Within the tech world, the explosive growth of Twitter has (literally) been front page news over the past six months, with Twitter appearing on the cover of TIME Magazine and New York Magazine, among others. What's interesting is that Twitter's phenomenal growth hasn't come from where you'd think it would come from -- early adopters in the young teen demographic. In fact, as Claire Cain Miller of the New York Times points out, teenagers (like the New Jersey teen pictured above) would rather text their friends a message rather than post it on Twitter. Instead, Twitter has been embraced by an older demographic:
"Twitter’s unparalleled explosion in popularity has been driven by a decidedly older group. That success has shattered a widely held belief that young people lead the way to popularizing innovations. "The traditional early-adopter model would say that teenagers or college students are really important to adoption,” said Andrew Lipsman, director of industry analysis at comScore. Teenagers, after all, drove the early growth of the social networks Facebook, MySpace and Friendster. Twitter, however, has proved that “a site can take off in a different demographic than you expect and become very popular,” he said. “Twitter is defying the traditional model.”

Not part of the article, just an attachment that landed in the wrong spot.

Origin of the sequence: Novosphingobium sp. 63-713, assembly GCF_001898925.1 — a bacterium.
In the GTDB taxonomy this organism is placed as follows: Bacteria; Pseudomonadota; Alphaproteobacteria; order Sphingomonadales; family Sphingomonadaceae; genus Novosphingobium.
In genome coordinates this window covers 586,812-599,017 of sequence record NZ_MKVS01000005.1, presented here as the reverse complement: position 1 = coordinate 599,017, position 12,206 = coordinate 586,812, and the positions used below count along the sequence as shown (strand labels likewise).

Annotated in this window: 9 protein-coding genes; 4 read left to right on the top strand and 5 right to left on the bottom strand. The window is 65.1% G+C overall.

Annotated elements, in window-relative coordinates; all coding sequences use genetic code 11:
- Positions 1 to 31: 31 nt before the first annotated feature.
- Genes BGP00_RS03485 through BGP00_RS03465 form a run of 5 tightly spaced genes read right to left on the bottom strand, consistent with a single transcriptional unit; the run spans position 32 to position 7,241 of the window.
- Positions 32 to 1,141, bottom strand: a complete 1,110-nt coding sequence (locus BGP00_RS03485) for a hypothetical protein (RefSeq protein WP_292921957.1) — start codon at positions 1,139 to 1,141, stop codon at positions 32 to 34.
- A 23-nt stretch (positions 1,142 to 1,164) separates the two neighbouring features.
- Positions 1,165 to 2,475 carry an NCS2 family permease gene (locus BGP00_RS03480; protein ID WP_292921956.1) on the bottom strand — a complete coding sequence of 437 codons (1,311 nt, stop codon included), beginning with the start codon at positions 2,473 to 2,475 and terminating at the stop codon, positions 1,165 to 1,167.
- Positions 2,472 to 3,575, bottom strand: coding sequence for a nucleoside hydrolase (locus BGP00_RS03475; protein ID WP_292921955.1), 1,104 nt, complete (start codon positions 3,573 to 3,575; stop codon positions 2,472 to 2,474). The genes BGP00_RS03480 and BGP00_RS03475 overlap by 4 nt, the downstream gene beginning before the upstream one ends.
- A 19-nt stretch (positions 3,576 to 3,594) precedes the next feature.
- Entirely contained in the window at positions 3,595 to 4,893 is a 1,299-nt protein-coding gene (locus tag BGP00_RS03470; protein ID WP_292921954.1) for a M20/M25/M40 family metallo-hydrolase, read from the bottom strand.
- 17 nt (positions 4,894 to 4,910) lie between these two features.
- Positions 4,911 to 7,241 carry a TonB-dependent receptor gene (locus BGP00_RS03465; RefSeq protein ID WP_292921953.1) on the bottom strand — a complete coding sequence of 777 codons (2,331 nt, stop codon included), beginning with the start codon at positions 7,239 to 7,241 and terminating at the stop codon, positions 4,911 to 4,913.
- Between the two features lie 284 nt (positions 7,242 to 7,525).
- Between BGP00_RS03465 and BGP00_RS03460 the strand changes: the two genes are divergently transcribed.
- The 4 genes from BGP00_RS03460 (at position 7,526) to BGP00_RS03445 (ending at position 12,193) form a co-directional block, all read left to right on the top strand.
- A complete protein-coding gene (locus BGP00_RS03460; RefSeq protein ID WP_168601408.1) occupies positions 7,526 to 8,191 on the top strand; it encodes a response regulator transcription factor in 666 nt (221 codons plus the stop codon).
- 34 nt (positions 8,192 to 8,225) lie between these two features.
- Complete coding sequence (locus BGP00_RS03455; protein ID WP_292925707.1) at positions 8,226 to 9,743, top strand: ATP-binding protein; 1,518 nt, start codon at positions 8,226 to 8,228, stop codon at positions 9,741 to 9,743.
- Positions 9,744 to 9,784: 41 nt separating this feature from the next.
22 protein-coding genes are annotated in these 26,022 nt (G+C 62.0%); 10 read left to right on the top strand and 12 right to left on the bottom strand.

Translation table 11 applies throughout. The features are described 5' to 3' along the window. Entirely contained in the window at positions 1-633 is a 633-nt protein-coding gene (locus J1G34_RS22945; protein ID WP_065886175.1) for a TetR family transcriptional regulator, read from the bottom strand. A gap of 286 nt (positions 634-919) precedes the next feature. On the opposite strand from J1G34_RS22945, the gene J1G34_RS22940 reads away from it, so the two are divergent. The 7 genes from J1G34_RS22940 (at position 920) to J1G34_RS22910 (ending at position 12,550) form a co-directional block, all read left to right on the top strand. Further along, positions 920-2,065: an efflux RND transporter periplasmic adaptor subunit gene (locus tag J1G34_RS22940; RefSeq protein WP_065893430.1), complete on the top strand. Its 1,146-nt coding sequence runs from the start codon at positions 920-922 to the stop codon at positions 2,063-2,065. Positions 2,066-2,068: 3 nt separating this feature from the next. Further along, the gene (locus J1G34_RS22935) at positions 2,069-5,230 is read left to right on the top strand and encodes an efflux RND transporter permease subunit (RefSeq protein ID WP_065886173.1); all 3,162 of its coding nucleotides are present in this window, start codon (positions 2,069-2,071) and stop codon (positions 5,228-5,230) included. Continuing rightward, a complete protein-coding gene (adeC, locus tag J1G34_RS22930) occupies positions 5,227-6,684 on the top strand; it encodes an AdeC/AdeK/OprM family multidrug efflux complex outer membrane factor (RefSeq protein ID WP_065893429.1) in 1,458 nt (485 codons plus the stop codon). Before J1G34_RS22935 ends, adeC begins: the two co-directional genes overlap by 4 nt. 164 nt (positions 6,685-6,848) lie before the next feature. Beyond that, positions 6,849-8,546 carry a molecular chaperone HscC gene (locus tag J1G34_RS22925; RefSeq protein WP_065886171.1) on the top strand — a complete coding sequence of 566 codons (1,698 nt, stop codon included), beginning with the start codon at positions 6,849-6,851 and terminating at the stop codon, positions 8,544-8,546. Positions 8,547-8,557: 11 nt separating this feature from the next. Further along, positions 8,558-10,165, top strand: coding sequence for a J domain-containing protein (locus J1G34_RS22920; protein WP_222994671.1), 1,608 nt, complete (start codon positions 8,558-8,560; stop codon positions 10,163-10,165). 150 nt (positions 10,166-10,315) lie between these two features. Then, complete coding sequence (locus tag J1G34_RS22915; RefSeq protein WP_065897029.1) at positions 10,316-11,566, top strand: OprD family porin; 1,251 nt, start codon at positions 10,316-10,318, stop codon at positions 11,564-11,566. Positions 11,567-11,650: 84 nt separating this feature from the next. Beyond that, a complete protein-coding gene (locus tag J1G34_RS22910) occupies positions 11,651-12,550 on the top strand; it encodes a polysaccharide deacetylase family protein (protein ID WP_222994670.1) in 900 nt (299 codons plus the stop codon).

Which raises an interesting question: Where else have the traditional early adopters not been the ones to spark widespread adoption of a new innovation? The New York Times points out that the Kindle, iPhone and GPS devices, among others, haven't experienced exponential adoption curves by young teens either. With a wave of Baby Boomers set to retire soon, it may just be the case that marketing to the 52-to-59 year-old demo may be more effective than marketing to the 12-19 year-old demo...
[image: New York Times]